Respawning after each death puts you randomly in the same area where you died. Sometimes this will be right back in the middle of the fray. Sometimes it will be somewhere else entirely, often facing the wrong direction. At one point I died in the shallow water on a beach, and reappeared on a rooftop 50 metres away.
The only time the game forces you to reload and tackle a battle again is during escort missions, of which there are rather too many. Here you'll find that enemies are reset, but your weapons and items are not. Use up your Molotov cocktails and break your best weapon in a failed attempt and you'll have to try again with those handicaps already in place. Hoping for a herd-thinning fury attack is the only way out of this cycle of inevitable failure.
Elsewhere, you can see how the need to work around the requirements of co-op play has boxed the design into awkward corners. The game has no manual save, so once the story is completed there's no way to go back and finish off any quests you didn't tackle. Like an elderly driver navigating a tricky roundabout, all you can do is start over and go around again, playing the story from the beginning with your items and player level intact.
The sense of escalation, at least, is well handled. Enemies level up alongside you, so that encounters with zombies remain tense and challenging right up to the end. The engine clearly can't render more than 10 or so at a time, certainly nothing to compare with the crowds of Dead Rising, so this seems like a reasonable compromise. Loot drops are typical of the genre, and combined with the impressive modification options ensure that the drive to constantly improve and add to your arsenal provides compelling momentum even when the game itself struggles.
Co-op play makes the engine work harder, resulting in some hilarious puppet-like animation, but it works in a rudimentary sort of way. Players in the same game are free to roam the map, tackling different side quests, but story progression and fast travel demands all players gather at the same spot. The matchmaking system works not on player level but chapter checkpoints, putting you with players who are at roughly the same place in the game. Progress is automatically saved should other players quit, and your solo checkpoint is restored. It's a clunky and graceless system, but mostly workable and the game is considerably more fun with a full complement of players.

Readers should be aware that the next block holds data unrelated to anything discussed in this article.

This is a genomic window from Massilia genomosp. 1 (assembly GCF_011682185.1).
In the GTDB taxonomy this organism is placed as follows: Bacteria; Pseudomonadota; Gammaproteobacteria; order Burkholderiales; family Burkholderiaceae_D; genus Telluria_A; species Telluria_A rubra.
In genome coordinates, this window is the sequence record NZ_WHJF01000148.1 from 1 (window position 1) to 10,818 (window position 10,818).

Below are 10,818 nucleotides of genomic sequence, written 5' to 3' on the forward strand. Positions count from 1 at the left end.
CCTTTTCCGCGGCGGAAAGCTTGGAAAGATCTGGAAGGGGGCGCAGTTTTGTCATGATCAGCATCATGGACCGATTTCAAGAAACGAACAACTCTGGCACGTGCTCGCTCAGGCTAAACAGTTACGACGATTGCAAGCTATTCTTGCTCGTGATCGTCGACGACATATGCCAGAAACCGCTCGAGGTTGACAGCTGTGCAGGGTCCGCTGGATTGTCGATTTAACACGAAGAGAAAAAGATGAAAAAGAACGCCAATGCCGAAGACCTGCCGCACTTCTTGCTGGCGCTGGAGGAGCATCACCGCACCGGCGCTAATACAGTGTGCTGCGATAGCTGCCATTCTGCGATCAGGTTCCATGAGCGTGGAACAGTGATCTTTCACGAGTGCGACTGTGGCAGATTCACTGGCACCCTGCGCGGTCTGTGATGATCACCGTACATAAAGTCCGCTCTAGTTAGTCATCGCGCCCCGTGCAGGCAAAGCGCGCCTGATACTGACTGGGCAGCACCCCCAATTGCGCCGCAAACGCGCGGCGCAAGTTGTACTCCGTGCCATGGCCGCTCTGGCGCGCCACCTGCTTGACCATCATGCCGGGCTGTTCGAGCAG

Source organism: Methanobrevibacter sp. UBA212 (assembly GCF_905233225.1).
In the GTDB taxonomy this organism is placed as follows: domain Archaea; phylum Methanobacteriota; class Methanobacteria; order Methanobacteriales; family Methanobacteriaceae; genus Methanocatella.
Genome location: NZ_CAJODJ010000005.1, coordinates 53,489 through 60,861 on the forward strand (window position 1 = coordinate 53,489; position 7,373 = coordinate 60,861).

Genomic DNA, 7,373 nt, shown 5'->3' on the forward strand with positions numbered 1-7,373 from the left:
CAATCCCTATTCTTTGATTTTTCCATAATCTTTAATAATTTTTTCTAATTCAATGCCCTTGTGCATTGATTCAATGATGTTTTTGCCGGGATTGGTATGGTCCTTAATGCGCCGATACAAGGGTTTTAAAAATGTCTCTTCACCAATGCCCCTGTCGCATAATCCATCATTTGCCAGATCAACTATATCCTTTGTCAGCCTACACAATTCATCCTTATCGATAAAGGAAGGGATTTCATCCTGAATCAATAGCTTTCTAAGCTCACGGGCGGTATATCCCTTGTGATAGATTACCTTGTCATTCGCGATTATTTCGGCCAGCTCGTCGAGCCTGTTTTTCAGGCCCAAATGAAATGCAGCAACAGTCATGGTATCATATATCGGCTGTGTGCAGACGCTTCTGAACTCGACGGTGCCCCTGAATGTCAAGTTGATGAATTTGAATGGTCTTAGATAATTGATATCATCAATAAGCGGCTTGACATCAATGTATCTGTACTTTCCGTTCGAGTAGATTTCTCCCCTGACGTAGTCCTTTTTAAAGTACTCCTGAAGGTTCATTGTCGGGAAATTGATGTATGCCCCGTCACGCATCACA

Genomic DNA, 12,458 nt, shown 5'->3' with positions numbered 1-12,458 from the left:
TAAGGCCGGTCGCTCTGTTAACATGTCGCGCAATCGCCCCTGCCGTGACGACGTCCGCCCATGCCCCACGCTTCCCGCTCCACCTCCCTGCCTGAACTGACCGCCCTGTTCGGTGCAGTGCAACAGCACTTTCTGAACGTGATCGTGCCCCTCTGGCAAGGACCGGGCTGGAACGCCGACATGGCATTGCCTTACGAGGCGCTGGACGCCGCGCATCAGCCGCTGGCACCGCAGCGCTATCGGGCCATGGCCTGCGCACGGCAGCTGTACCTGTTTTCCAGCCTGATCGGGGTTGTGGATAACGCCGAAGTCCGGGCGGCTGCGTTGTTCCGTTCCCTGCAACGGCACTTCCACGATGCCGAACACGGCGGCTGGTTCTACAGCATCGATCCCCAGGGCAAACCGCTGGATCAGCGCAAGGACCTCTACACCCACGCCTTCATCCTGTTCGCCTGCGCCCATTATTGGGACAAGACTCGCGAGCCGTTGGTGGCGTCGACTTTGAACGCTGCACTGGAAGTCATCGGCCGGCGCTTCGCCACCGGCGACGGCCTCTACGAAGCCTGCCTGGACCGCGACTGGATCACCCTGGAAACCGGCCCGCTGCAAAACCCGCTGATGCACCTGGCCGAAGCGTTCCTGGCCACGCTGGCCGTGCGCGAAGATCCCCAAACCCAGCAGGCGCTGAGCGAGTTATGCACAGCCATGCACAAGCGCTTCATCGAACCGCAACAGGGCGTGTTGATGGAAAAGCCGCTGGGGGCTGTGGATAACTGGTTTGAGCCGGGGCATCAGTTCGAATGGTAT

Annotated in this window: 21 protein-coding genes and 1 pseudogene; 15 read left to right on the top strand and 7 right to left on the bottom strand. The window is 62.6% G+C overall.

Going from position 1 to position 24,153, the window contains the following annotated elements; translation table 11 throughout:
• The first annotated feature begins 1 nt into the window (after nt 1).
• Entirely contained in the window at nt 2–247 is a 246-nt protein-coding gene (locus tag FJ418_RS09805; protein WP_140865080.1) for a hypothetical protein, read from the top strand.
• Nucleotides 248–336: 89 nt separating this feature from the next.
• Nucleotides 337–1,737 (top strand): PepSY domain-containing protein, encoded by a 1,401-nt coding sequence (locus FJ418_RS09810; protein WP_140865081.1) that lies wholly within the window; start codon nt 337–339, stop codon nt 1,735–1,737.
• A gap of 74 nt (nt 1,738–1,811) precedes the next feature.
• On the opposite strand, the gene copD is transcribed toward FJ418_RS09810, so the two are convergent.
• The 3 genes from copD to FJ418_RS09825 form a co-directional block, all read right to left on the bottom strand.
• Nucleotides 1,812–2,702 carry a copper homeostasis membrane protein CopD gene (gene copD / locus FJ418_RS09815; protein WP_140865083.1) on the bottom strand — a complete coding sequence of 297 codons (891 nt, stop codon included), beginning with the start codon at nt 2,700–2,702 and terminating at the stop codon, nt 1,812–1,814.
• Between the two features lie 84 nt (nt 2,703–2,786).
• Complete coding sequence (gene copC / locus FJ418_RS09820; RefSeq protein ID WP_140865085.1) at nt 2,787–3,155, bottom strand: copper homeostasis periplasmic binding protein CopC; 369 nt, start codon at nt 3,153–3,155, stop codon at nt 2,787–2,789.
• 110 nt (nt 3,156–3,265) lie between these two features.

I didn't encounter anything game-breaking in the 26 and a bit hours it took to complete the story solo, or during my forays into co-op play, but it would still be all too tempting to fill this review with complaints about the flaky game engine, the weird floating objects and distracting animation spasms, and annoying glitches like inactive quest points, inconsistent navigation markers and the general air of a scrappy half-finished game. All that stuff is in here, and can easily dominate the experience.
I'd be lying if I said I didn't enjoy the experience though. Dead Island is a deeply flawed game, but it's also clearly a low-budget game and one that has interesting ideas, often under-served by the bargain-basement code. Finding the diamonds in the rough demands a lot of patience, and enough investment in the base joys of zombie slaughter to tolerate the laundry list of flaws.
I suspect this will be one of those games that will be justifiably mocked by the majority for its many flaws but embraced by a forgiving minority, and passionately defended for its underdog status. Neither response will be entirely wrong. Much like gnawing on human flesh, Dead Island's clumsy horror-action role-player is the definition of an acquired taste.
6 / 10